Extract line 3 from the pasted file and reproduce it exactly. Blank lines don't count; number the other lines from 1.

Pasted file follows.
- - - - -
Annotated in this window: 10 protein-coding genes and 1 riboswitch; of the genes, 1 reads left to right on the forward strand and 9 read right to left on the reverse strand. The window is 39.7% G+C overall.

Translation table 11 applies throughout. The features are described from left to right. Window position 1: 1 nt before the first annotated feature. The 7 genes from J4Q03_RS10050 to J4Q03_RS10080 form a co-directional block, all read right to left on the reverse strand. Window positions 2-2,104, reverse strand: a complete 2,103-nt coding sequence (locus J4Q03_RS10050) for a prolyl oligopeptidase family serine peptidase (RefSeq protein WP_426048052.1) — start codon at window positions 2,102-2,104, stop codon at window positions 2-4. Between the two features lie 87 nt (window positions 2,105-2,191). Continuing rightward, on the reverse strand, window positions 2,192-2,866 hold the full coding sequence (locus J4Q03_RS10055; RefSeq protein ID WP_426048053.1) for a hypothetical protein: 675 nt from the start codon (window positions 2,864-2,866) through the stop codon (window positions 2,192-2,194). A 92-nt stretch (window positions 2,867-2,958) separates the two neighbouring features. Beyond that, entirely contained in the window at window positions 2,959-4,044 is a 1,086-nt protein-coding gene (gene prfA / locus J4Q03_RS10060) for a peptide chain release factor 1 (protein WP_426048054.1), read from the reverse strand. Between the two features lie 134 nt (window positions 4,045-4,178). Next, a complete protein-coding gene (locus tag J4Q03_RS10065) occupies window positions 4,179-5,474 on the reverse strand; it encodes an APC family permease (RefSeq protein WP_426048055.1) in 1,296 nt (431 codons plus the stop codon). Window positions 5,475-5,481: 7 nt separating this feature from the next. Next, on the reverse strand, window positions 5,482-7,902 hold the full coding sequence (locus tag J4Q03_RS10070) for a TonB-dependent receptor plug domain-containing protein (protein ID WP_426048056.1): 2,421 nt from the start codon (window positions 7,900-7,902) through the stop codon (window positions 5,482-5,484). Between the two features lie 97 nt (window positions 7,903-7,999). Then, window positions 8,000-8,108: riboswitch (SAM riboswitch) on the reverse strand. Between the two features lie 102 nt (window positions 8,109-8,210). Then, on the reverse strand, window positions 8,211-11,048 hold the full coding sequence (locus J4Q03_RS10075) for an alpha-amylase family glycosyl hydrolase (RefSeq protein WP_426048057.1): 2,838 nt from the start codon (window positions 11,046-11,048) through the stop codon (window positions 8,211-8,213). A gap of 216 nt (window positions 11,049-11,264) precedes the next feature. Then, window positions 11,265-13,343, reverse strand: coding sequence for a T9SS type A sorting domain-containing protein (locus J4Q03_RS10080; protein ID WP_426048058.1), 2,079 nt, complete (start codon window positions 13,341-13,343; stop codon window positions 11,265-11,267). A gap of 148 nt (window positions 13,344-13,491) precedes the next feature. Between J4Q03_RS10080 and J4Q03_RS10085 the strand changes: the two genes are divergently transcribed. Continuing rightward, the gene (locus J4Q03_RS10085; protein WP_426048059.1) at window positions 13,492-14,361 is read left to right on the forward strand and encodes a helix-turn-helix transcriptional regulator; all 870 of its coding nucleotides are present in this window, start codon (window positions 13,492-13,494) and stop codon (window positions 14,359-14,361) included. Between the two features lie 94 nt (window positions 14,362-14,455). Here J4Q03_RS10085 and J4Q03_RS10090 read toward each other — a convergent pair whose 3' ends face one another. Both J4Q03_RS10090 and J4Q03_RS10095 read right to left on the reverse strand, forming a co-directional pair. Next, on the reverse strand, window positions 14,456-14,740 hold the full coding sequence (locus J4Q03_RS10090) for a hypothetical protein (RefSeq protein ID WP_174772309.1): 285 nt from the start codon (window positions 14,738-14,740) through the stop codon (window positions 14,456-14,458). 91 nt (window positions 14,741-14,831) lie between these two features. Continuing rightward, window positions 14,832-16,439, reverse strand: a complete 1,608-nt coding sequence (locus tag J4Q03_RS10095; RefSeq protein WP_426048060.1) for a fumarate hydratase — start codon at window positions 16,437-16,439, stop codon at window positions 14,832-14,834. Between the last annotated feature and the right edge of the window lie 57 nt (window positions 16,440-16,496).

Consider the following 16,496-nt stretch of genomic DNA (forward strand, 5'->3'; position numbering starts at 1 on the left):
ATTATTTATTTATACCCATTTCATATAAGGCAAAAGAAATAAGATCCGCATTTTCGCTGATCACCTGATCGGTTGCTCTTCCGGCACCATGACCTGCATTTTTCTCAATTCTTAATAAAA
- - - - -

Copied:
Consider the following 16,496-nt stretch of genomic DNA (forward strand, 5'->3'; position numbering starts at 1 on the left):